It is important that the treating practitioner recognises the frequency of this adverse effect and specifically asks all patients regarding this symptom. Usually a simple explanation will do much to alleviate anxiety and is all that is required along with simple lifestyle modifications such as the avoidance of trigger factors, maintenance of a healthy body weight, regular exercise and the use of appropriate clothing, particularly at night.

However, sometimes other strategies need to be employed, such as the use of non-hormonal therapies including selective serotonin reuptake inhibitors (Quella et al. 1999), clonidine (Loprinzi et al. 1994), or gabapentin (Loprinzi et al. 2009) or hormonal therapies such as cyproterone acetate, medroxyprogesterone acetate or diethylstilbesterol (Irani et al. 2010). Acupuncture and relaxation techniques (Beer et al. 2010, Ashamalla et al. 2011) may also be considered.

All these methods are variably effective with their own set of side effects making a short-term trial approach, usually of up to 4 weeks duration for each agent alone or in combination, necessary (Quella et al. 1999, Loprinzi et al. 2009).

Or watch this video about hot flushes:

I have always judged the efficacy of ADT drugs by hot flashes. I had flashes for years on casodex. I will never forget my initial response to xtandi. I woke up one morning drenched in sweat head to toe. The sheets were drenched, I was drenched. But my PSA took a real nose dive.

Hot flashes increase over time on ADT. It has nothing to do with effectiveness, assuming it controls your T level.

dac500 in reply to Tall_Allen

Does this mean I should be looking for more intense hot flushes in future?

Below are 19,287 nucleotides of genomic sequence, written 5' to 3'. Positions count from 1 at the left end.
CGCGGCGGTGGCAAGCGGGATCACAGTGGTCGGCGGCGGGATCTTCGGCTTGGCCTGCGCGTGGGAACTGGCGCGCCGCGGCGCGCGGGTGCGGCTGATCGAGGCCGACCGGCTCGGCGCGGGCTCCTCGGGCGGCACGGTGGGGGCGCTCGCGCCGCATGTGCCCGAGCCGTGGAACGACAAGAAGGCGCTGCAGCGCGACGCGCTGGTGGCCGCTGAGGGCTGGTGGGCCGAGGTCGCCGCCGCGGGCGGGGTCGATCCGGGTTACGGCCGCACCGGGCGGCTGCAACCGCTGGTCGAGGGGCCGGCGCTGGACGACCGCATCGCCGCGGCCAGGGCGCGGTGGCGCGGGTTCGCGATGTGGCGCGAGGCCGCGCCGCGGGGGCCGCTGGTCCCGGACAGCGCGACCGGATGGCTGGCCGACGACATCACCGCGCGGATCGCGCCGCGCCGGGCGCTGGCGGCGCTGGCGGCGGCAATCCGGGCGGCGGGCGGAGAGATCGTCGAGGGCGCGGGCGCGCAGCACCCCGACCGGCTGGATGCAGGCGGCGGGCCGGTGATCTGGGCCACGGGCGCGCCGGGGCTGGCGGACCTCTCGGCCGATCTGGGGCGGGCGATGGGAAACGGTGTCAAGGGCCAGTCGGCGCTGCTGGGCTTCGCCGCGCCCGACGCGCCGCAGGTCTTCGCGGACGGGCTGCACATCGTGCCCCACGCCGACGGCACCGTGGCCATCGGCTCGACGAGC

Probably - but it may not annoy as much, as you learn to cope.

8 months in on ADT ans immediately needed relief from Hot Flashes. I have made them tolerable by taking 75 mg of Venlafaxine (prescription from MO) along with 540 mg Black Cohosh (OTC Supplement). I also take 12 mg of Melatonin to help sleep through the night. This combo has helped immensely.

Best Wishes,


Hot flashes can really vary from person to person. It's not the hot flashes, it's the testosterone level that matters. As long as the T is at castrate level, primary ADT is working as well as it can.

For me, hot flashes and night sweats don't exactly correlate. For the first couple of months following ADT initiation, night sweats were frequent and substantial (e.g., PJs soaked and bed sheets wet). But hot flashes were infrequent and mild. Then night sweats decreased and hot flashes slowly increased. Now, at nine months, no night sweats but fairly frequent and substantial hot flashes (which aren't fun, but aren't debilitating). So, as we know, ADT effects are different for different guys.